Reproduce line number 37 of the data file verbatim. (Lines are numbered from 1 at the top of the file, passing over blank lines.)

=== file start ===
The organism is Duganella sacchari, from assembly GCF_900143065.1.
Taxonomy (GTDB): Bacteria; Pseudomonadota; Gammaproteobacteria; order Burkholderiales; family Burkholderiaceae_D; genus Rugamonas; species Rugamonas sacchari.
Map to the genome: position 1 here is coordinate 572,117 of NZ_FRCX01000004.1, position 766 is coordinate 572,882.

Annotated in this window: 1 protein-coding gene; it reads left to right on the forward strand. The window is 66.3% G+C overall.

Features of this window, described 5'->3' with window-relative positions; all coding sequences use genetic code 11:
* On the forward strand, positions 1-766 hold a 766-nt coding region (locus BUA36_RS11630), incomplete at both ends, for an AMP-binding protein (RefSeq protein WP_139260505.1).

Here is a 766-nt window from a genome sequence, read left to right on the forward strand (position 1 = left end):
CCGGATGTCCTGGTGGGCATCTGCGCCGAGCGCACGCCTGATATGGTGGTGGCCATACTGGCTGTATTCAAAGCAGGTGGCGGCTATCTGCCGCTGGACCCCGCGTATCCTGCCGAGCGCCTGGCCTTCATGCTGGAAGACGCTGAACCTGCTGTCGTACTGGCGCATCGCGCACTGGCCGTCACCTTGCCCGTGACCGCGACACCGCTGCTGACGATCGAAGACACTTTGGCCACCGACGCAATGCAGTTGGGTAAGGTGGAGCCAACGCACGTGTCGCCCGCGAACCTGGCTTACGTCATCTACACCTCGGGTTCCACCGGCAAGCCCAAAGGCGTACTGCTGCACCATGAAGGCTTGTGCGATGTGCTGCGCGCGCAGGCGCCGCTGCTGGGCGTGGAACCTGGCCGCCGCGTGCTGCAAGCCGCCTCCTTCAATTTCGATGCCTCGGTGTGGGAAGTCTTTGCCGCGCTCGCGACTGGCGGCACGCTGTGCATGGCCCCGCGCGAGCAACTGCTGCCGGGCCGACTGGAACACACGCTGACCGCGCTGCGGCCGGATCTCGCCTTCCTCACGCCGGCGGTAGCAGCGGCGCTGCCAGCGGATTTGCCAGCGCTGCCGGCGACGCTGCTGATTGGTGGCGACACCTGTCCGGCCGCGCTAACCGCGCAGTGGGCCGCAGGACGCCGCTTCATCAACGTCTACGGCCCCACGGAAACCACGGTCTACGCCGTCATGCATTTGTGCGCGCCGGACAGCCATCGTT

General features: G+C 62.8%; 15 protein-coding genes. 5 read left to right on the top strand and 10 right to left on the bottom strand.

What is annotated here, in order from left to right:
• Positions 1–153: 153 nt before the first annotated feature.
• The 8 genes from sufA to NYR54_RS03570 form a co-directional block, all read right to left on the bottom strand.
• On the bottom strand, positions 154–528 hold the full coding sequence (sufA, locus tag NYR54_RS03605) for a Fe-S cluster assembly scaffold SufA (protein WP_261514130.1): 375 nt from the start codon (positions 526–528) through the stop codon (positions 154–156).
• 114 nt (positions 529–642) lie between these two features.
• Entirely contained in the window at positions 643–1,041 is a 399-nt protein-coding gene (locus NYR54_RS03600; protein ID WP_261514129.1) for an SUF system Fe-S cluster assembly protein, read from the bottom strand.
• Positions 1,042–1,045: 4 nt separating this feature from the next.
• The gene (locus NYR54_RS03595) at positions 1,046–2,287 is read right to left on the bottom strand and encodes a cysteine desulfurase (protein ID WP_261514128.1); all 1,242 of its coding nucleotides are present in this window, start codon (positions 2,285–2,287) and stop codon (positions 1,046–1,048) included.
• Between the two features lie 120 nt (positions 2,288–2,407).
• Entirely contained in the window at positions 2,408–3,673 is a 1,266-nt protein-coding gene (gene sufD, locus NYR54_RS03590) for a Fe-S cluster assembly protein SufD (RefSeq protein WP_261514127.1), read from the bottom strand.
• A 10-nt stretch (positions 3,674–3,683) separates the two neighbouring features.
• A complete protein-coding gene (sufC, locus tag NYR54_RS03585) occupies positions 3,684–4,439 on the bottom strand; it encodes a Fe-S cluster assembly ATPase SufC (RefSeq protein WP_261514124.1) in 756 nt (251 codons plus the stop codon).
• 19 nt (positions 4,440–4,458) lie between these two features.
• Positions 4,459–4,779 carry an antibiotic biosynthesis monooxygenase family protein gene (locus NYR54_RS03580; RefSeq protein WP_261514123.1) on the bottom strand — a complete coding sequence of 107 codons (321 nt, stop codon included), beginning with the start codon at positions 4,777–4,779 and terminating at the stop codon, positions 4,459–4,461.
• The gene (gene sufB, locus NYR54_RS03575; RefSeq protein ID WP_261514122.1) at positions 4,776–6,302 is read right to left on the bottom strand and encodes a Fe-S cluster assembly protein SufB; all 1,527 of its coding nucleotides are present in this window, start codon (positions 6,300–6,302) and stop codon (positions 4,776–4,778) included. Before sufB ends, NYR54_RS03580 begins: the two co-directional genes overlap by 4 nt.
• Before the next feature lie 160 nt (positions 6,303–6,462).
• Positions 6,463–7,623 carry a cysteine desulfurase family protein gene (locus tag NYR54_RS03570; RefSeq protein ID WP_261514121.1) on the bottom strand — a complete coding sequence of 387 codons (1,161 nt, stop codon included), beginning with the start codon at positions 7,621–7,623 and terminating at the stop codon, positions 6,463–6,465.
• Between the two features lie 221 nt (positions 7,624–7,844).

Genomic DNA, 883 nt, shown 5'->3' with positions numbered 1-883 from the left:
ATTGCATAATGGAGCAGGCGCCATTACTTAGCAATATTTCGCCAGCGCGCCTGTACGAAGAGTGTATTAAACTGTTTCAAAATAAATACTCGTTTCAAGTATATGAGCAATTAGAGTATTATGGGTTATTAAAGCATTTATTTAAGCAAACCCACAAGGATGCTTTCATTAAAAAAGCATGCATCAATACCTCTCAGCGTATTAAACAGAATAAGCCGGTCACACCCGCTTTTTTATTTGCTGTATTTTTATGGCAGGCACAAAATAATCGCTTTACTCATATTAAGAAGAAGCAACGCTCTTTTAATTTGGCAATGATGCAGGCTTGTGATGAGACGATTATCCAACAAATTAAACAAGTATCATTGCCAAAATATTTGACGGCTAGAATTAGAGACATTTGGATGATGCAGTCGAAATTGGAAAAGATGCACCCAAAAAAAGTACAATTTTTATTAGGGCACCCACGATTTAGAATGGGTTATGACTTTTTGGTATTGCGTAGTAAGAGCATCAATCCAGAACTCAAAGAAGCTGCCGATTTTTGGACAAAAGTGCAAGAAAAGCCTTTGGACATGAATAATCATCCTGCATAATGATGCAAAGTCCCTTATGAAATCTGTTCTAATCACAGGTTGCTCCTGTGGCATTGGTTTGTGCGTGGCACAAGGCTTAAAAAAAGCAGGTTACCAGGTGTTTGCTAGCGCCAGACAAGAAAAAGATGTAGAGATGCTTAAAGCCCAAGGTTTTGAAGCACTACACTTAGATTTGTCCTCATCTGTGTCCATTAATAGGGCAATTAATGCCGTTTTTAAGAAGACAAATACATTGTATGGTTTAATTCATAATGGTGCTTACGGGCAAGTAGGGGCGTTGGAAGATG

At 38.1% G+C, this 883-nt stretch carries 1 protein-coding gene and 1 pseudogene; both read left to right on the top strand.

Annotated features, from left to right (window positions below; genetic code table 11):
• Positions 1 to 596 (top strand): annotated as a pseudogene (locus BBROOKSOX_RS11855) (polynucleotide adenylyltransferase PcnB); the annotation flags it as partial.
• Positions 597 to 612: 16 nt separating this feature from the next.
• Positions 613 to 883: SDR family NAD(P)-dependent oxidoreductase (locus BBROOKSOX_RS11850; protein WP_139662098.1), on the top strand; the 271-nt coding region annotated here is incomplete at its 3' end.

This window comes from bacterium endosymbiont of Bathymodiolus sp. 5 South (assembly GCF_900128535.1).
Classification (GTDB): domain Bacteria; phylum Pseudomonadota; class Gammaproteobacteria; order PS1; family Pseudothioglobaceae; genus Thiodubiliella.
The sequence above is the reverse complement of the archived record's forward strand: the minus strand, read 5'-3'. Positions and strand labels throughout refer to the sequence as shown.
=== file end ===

The sequence above is the reverse complement of the archived record's forward strand: the minus strand, read 5'-3'. Positions and strand labels throughout refer to the sequence as shown.